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Bkorwi
member (7)member
  
06/18/2024 06:03PM  
Hello,
I was looking at waterproof storage solutions for canoeing. Came across all manner of dry bags, pelican type boxes, and barrels. I was looking for something that could hold several 3700 boxes while still providing easy access and not be too heavy.

I first found these for $180 each, ouch: Buzbe Tote

Then I did a random search for IP68 containers. I came across the menards waterproof storage tote for about $30 after tax and rebate.

Menards tote

Home depot has a similar HUSKY one but it only IP65, 68 is submersible.

Same deal for most tool boxes from milwalkee, ridgid, dewalt, etc. IP 65 only.

The seals on the Menards boxes are pretty beefy. It actually makes it hard to close. Should stay nice and dry. They are also WAY lighter than a pelican case, but also feel a good deal stronger than typical Tupperware. I picked up 2 if the 12 gallons as they fit PLANO 3700 boxes laying down really nicely. Could do smaller boxes latches up.

You cold definitely get more in the 20 gal. However the 20 gal is taller, and the tapered nature of the nesting box makes the 20 gal box a bit narrow for 3700 boxes on the bottom. I don't have a use for the 5 gal yet.

The lid is weak point on these, wish they were made strong enough to sit on without risk of cracking. Thinking for the price I could reinforce it a bit and have a lightweight Pelican type box.

I'm planning to use the box for all my BWCA fishing gear save the rods. Ideally That means plano boxes, fish finder & battery, rod holders, stringer, lip grip, line and any other odds and ends.

I'm thinking I could even rig it up as a backpack for portaging. Bottom is pretty much flat.

I didn't see any other online info on these boxes so I thought I'd share.

If you use totes for BWCA or have really good reasons not to, chime in, I'd love to hear from you.


 
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Jackfish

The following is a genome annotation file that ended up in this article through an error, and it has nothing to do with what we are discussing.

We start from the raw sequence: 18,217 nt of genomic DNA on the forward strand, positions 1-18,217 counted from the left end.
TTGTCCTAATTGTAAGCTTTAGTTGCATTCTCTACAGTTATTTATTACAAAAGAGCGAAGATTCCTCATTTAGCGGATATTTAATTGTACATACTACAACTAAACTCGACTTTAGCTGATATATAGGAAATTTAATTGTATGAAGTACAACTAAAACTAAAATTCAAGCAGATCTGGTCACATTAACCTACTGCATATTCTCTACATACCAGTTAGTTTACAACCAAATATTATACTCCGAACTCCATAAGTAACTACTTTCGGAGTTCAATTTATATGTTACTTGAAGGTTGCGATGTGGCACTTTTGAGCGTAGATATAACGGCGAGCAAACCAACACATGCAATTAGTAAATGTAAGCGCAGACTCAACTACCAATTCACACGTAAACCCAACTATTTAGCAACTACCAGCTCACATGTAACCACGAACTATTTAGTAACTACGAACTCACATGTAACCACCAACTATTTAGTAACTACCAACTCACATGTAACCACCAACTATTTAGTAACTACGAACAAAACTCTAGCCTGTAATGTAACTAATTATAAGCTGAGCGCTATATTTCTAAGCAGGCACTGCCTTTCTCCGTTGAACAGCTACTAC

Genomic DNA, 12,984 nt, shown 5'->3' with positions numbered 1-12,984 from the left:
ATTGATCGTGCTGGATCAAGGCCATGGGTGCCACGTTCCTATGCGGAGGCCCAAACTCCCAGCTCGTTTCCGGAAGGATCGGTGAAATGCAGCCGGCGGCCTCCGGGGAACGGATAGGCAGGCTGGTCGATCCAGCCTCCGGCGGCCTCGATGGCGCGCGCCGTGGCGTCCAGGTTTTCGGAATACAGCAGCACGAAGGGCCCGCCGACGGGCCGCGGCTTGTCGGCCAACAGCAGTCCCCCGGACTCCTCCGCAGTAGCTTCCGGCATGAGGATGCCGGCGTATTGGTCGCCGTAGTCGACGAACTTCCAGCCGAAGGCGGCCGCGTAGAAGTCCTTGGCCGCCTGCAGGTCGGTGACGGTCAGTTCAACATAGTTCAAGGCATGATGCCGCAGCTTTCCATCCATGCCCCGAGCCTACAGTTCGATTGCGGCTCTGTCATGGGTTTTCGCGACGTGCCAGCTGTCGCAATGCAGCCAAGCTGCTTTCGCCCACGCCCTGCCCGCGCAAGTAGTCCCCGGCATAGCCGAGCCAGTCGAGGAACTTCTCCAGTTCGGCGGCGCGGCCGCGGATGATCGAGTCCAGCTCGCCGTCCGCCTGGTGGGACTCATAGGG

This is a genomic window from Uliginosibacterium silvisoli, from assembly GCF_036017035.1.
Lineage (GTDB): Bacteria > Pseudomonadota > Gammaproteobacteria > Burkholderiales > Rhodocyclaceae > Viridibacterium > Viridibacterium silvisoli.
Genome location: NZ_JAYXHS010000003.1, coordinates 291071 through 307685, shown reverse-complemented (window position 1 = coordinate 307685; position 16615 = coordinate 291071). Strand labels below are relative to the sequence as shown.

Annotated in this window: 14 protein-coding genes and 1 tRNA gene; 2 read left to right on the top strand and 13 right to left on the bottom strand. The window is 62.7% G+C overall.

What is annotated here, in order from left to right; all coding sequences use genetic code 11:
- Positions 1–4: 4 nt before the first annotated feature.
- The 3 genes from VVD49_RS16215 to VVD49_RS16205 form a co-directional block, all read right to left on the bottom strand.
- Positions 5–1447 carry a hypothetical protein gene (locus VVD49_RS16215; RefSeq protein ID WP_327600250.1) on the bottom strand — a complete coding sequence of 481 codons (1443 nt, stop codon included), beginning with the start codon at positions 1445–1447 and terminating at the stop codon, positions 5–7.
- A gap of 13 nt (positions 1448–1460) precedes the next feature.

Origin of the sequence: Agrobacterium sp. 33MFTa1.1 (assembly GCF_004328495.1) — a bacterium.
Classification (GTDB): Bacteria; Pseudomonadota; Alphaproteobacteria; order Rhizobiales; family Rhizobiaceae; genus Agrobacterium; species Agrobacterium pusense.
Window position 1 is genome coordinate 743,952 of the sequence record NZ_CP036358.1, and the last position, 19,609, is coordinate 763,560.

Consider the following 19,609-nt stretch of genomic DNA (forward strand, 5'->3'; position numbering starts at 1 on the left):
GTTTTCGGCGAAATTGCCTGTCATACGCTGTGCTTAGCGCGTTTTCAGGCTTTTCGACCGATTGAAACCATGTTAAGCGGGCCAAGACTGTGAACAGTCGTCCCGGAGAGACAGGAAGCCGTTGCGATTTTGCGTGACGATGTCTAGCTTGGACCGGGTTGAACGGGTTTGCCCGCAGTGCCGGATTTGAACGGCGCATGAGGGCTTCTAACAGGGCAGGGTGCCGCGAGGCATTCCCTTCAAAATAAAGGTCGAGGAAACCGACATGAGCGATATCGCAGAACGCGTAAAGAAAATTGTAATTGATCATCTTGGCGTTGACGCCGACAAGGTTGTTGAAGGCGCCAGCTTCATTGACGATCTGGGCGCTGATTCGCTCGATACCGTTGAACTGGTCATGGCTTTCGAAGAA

Moderator
distinguished member(7915)distinguished memberdistinguished memberdistinguished memberdistinguished memberpower member
  
06/18/2024 07:08PM  
I’ll jump in on this… but first, welcome to BWCA.com! Lots of experienced canoe trippers here that will share lots of helpful advice as you plan your trips.

My first question is how much experience do you have doing canoe trips in the wilderness?

Secondly, why are you looking at plastic totes for your gear instead of time-tested canoe packs?

And third, how much fishing gear were you planning to bring? I think that most anglers on this board will admit that they bring, or used to bring, too much fishing tackle. It's easy to overthink the need for fishing lures, etc. I used to bring WAY too much fishing tackle until I finally realized that solid pre-trip planning helped me keep the bulk and weight of that stuff to a minimum. Obviously, you have to carry it all and have room for all your other gear, too.

 
Bkorwi
member (7)member
  
06/21/2024 10:59AM  
Update on these, they do seal! Left in my car and it was cold this morning and they were all sucked in like a gas can.

They may benefit from a small equalization valve like a pelican.
 
Bkorwi
member (7)member
  
06/21/2024 11:02AM  
Jackfish: "I’ll jump in on this… but first, welcome to BWCA.com! Lots of experienced canoe trippers here that will share lots of helpful advice as you plan your trips.

My first question is how much experience do you have doing canoe trips in the wilderness?

Secondly, why are you looking at plastic totes for your gear instead of time-tested canoe packs?